By Ankita Arora, Denver Metro chapter
Recently, three Denver area CCL chapters came together to form one large Denver Metro chapter. With the pandemic restrictions being lifted, the combined chapter was on the lookout to do more social activities. This laid the foundation for a summer initiative to start a book club, where members could get together to build community and empower one another towards climate action.
“We got different members than those who usually attend the chapter meetings. In addition, the book club had a mix of members and non-members, which was a good way to engage a wider community of climate enthusiasts,” said Emily Wortman-Wunder, member of the Denver Metro chapter and facilitator of the book club.
The book club met once a month during the summer from June to August in person at the Table Public House. They read and discussed three books: The Sixth Extinction by Elizabeth Kolbert, Saving Us by Katharine Hayhoe, and Drawdown, the most comprehensive plan ever proposed to reverse global warming, edited by Paul Hawken.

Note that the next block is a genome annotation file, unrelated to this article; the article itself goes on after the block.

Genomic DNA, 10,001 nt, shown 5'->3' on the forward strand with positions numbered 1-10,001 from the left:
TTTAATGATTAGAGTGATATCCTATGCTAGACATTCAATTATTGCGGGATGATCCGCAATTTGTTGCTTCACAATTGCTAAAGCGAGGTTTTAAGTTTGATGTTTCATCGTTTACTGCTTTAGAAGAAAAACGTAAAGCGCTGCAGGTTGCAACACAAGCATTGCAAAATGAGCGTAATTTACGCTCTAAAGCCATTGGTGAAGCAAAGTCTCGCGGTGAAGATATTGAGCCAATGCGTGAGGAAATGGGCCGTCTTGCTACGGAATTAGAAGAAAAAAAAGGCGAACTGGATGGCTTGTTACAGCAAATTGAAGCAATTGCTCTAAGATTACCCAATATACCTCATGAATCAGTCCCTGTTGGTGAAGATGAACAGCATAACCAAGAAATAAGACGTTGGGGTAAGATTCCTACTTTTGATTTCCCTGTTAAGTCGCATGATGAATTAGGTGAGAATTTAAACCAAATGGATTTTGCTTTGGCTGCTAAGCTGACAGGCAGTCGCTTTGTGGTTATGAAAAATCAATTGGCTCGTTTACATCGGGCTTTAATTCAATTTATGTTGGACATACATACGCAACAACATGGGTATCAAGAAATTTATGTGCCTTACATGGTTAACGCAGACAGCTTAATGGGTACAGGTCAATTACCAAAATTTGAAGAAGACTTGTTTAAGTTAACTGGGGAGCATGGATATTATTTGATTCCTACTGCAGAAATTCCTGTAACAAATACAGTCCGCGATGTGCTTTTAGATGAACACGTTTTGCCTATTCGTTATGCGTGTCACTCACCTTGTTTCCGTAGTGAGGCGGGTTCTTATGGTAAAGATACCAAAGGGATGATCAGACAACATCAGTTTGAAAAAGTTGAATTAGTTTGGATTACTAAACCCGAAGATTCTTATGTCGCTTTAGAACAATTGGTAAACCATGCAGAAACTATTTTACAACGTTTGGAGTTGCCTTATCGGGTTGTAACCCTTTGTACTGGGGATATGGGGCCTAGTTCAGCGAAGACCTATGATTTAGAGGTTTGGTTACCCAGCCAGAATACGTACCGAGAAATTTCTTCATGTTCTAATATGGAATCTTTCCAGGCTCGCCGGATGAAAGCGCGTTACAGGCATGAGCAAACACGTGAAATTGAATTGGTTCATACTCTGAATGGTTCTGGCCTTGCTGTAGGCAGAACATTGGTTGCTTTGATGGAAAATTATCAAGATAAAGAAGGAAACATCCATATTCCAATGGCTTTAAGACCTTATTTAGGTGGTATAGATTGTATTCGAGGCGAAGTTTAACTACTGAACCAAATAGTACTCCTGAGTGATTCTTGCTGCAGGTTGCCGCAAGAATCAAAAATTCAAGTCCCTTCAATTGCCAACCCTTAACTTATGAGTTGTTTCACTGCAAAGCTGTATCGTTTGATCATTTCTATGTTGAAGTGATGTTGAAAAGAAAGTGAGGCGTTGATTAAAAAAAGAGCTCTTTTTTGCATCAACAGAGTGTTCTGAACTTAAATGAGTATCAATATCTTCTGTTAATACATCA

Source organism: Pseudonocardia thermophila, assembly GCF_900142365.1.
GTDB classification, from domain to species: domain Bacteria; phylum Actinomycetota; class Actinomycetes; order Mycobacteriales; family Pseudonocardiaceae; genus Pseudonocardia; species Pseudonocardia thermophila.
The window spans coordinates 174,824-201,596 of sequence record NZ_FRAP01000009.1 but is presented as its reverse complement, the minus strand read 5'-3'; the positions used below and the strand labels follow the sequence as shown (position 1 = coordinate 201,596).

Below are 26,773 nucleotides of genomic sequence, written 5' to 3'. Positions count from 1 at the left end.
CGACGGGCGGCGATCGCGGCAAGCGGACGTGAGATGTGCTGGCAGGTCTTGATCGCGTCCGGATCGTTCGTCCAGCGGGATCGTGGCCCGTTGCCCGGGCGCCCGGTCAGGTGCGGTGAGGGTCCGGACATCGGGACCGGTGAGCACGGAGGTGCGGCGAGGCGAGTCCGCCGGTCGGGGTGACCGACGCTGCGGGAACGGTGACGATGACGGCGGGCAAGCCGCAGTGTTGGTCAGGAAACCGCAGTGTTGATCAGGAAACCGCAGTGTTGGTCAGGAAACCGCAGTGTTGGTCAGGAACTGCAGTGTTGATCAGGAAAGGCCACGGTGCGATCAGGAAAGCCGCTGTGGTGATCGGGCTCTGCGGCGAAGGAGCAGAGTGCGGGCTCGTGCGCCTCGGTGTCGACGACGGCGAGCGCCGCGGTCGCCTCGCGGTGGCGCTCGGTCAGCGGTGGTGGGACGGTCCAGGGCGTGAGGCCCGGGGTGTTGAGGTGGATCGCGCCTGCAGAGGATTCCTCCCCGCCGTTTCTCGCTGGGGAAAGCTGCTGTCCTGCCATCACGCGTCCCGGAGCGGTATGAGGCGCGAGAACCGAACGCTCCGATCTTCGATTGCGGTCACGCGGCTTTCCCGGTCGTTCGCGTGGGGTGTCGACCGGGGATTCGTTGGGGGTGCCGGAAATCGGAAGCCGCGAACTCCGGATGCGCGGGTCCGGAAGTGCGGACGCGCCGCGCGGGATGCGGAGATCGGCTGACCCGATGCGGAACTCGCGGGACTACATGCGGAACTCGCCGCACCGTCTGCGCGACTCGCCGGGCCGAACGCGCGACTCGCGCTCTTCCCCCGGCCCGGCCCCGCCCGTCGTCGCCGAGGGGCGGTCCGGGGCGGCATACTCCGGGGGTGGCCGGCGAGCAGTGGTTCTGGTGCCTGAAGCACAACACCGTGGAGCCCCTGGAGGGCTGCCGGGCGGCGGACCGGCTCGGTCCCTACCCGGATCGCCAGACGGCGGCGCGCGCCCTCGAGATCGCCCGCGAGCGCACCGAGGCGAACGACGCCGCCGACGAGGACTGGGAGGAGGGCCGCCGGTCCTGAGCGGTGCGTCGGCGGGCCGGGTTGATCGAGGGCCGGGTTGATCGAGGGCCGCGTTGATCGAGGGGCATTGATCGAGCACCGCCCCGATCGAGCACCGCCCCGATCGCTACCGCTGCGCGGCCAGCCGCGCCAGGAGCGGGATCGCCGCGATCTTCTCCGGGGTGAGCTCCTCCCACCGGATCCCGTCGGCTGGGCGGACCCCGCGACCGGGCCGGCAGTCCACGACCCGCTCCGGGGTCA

There was a strong preference amongst attendees for books focussing on building climate resilience. “Though the books provided the attendees with a conversation starter, the discussion was more open-ended which allowed increased engagement and building connections,” said Emily.
One of the lessons Emily learned is that, in addition to reading the book, it helped to have some fellow seasoned CCLers present who could provide answers to common questions about CCL and climate policy.
Emily’s tip on how to facilitate a successful book club with the aim to foster relationships is to keep the meetings pretty open and flexible. “Everyone was excited to engage on climate issues, whether or not these issues were explicitly discussed in the book, and I felt like the most important thing was to give everyone a voice,” said Emily.
Take Action: If you love reading books and wish to engage in discussions on holistic climate movements, consider joining the CCL’s Book Study Action Team.